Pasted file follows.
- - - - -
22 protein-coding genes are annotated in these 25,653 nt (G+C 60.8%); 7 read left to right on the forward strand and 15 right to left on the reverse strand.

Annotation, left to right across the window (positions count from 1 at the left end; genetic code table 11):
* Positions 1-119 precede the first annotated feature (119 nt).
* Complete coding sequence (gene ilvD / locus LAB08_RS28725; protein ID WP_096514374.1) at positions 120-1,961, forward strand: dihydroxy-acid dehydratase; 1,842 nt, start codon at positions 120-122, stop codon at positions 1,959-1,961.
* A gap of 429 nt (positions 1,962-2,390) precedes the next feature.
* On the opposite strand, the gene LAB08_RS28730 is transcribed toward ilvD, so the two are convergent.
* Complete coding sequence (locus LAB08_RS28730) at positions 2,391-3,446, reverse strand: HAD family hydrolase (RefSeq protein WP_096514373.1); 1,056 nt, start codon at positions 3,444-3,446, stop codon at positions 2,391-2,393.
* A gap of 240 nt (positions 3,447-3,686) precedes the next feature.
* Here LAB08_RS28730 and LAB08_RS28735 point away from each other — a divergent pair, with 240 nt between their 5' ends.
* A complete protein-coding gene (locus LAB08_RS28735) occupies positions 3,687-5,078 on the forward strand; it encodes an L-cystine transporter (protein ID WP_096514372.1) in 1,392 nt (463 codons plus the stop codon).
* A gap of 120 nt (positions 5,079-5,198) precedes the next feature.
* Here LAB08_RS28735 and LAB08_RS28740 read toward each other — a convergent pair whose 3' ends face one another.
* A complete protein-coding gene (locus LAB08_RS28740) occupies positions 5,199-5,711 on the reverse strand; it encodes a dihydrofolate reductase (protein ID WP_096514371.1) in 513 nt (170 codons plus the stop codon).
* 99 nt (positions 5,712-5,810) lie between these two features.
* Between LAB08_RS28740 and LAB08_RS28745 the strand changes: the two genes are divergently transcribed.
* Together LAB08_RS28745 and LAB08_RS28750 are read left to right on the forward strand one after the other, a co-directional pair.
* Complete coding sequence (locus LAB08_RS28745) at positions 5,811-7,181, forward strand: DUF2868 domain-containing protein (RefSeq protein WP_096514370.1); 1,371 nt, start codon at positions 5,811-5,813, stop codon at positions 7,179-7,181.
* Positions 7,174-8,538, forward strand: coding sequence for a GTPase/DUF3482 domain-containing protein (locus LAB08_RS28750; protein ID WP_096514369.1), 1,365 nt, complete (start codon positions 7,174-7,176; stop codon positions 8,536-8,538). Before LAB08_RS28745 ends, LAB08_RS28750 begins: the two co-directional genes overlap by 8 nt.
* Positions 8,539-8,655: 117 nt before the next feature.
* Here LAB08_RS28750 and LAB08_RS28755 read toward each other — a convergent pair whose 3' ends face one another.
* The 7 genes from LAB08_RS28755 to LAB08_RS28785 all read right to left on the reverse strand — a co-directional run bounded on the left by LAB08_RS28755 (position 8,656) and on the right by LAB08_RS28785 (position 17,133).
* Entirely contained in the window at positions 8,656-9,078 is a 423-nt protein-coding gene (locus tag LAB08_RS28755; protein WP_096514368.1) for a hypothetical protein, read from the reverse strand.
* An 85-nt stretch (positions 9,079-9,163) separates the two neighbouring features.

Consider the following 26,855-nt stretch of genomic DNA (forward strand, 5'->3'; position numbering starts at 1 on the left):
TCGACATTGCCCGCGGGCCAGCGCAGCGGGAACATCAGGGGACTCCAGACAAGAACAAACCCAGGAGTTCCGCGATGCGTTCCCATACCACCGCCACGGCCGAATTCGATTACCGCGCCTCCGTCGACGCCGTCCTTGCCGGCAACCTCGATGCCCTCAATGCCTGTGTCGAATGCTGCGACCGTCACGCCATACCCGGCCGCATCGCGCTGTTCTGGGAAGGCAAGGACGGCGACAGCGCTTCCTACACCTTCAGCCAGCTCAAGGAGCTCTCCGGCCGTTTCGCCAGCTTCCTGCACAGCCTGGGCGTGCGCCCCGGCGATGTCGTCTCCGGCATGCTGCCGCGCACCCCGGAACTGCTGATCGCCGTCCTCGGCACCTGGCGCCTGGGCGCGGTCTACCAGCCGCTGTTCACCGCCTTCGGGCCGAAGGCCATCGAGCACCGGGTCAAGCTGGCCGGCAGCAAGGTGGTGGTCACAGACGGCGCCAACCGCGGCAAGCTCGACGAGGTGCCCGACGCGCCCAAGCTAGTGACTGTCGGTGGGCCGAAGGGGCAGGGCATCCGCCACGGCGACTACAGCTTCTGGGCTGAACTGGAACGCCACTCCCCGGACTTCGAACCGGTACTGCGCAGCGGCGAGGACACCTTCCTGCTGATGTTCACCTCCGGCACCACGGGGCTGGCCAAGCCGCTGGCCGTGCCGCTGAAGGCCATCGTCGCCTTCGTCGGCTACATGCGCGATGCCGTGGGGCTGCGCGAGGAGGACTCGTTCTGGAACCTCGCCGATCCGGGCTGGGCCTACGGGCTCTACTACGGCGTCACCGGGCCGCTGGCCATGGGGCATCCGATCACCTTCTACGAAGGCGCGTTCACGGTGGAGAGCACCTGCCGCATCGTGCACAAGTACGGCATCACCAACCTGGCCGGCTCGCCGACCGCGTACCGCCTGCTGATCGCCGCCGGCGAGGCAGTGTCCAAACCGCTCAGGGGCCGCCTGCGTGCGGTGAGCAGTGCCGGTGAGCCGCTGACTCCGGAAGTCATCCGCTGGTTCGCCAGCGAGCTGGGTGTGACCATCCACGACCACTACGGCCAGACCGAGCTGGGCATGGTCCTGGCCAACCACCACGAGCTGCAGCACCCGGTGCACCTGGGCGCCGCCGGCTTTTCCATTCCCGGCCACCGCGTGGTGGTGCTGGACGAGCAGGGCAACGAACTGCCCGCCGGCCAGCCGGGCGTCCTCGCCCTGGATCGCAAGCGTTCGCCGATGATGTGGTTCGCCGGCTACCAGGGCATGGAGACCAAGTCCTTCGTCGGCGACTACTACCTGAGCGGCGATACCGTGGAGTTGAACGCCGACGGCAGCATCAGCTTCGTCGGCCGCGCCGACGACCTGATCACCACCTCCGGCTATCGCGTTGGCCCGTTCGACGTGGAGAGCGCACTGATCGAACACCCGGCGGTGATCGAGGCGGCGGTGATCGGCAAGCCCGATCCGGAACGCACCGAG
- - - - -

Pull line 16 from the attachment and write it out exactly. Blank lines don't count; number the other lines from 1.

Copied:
* Together LAB08_RS28745 and LAB08_RS28750 are read left to right on the forward strand one after the other, a co-directional pair.